Tech @ Runtastic • 19.07.2017 • Runtastic Tech Team

How to Create Easily Shareable Ember Components

by Thomas Eilmsteiner, Software Engineer Web

When we started building our Ember apps, we soon figured out that we wanted to have one place to share stylesheets, L10N and components as well as config files across all the different apps we create and maintain. Why did we want to do this? To keep everything maintainable and DRY (Don’t Repeat Yourself). Initially, we created a small, lightweight Ember addon we could easily include in all apps without encountering problems.

The longer we worked with this approach, the more we realized that we didn’t need all the shared content everywhere, but some of it still needed to be shared with a few apps. How could we avoid moving everything back into the apps directly or maintain different shared addons without increasing the payload size of each single app?

Every single piece of code from the shared addon got added in the compiled code, which caused the app size to grow without using all the pieces in the stack.
The first noticeable problem was that the page performance slowed and the page load time grew. Not nice. For us as developers, it quickly started to get annoying as the server startup and building of the apps took longer and longer. And nobody likes to wait – not for page load and even less when developing cool new things.

Correct puzzle piece

Only include what is needed

We introduced a way to include only the parts of our shared addon that we actually need (or exclude those we don’t). Depending on your use case, you can decide if you use a whitelist or a blacklist approach.

module.exports = function(defaults) {
  const app = EmberApp(defaults, {
    ...
    'shared-addon': {
      only: [                        
        'controllers/*',
        'initializers/*',
        'mixins/*',
        'utils/**',
        'navigation/-footer.*',
      ]
    }
  });
  ...
};
Drastically decrease the payload size of your Ember.js app with black- & whitelisting! Click To Tweet

In the “only” array, you can add parts of the shared addon you want to use in your app. Everything else will be excluded. This is the whitelist approach. You just add what you need.

It is also possible to follow the blacklist approach, which means you add an “except” array and define everything you don’t want to use.

module.exports = function(defaults) {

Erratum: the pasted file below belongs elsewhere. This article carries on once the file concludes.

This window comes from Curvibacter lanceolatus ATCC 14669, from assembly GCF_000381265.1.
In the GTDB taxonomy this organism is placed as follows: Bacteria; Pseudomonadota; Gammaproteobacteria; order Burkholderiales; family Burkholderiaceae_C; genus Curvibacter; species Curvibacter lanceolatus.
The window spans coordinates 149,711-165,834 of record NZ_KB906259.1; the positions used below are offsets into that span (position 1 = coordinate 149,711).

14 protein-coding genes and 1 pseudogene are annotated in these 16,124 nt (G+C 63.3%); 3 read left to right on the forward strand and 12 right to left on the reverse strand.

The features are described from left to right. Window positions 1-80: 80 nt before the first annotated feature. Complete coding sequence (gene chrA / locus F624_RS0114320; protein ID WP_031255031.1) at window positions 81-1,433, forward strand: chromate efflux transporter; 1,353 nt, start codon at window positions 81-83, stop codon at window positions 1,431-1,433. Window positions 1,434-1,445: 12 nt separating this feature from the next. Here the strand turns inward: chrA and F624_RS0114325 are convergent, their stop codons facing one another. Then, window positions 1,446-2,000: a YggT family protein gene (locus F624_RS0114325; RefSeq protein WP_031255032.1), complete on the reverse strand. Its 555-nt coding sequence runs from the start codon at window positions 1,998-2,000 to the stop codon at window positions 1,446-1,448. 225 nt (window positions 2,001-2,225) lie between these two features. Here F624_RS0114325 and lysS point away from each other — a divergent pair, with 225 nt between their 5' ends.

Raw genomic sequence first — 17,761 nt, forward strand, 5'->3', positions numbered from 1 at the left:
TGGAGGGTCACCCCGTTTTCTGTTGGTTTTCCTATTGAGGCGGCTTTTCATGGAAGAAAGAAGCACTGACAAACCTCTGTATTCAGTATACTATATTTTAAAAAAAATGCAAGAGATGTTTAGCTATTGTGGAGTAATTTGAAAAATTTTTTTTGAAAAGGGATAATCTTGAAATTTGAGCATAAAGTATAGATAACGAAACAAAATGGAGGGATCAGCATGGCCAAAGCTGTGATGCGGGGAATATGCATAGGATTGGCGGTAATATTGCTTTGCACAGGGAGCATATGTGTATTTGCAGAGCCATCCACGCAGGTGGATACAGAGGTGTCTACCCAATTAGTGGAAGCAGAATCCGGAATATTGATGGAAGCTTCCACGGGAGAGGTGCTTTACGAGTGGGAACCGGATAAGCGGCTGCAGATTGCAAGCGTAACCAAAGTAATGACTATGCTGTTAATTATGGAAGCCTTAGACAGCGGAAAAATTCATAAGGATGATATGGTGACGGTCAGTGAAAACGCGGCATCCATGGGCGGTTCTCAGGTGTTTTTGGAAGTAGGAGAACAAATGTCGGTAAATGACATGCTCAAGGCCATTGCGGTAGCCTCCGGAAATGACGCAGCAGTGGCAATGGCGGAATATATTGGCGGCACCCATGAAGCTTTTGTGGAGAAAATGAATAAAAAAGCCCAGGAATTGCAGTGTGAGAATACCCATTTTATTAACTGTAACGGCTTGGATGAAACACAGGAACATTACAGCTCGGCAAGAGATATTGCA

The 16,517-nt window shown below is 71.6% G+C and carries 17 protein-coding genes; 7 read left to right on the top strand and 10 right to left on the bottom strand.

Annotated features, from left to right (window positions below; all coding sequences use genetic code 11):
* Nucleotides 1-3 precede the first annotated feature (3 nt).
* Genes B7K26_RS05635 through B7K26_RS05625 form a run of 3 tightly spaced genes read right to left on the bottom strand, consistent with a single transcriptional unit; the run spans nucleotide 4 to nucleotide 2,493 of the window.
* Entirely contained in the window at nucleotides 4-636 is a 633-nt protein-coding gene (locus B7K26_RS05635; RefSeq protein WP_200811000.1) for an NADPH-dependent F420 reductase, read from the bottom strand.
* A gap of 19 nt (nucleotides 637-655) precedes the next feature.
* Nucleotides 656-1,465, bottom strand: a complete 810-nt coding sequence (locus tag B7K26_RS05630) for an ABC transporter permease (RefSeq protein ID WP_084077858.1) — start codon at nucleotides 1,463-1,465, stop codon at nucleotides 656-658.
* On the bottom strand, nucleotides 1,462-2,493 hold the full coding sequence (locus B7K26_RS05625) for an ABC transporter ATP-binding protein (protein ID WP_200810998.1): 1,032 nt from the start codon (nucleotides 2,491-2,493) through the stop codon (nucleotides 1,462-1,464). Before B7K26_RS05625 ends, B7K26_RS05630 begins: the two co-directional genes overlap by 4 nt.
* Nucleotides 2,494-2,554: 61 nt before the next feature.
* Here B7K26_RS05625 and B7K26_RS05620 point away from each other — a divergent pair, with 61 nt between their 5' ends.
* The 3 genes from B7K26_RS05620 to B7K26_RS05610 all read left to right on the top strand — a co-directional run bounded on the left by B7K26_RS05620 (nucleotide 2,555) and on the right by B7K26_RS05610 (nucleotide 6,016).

const app = EmberApp(defaults, {
    ...
    'shared-addon': {
      except: [
        'initializers/*',
        'mixins/*',
        'utils/**'
      ]
    }
  });
  ...
};

Whitelist vs. Blacklist

Depending on the size and complexity of your shared addon, the whitelist approach will be the easier one to use and maintain in an ongoing project. Why? The shared addon will continue to grow the more features you build. With a whitelist, you are sure that only the parts you really need are included in your existing apps. With the blacklist, you always need to exclude every single unused part from every single app.

Both methods can be very helpful, but what really matters is finding the right approach for your needs.

Dependency Blacklisting

As an additional step, we added dependency blacklisting. This is another useful list to keep your app small when using a shared addon. Usually, every dependency from your package.json file is included in your build. However, by excluding some parts of the addon, you probably don’t need all the packages. Luckily, it’s also possible to blacklist package dependencies.

module.exports = function(defaults) {
  const app = RuntasticApp(defaults, {
    ...
    'shared-addon': {
      only: [                        
       ...
      ],
      excludedDependencies: [
        'ember-other-func'
      ]
    }
  });
  ...
};

You can find the necessary code snippets in this repo. This approach is inspired by DockYard’s ember-composable-helper. To use it, include the code in your index.js file and try it out in your own projects.

Conclusion

Using a shared addon as the library for parts of your code you want to re-use at various places is a good thing.
Adding the possibility to control what will be included or excluded makes it awesome and easy to maintain. When working in a team or across several teams on different projects, this helps to create shareable snippets for all projects.

What do you think about this solution? Be sure to drop us some feedback or suggest a correction if you spot a mistake. We’d love to hear from you!

P.S.: We’re looking for you!

***

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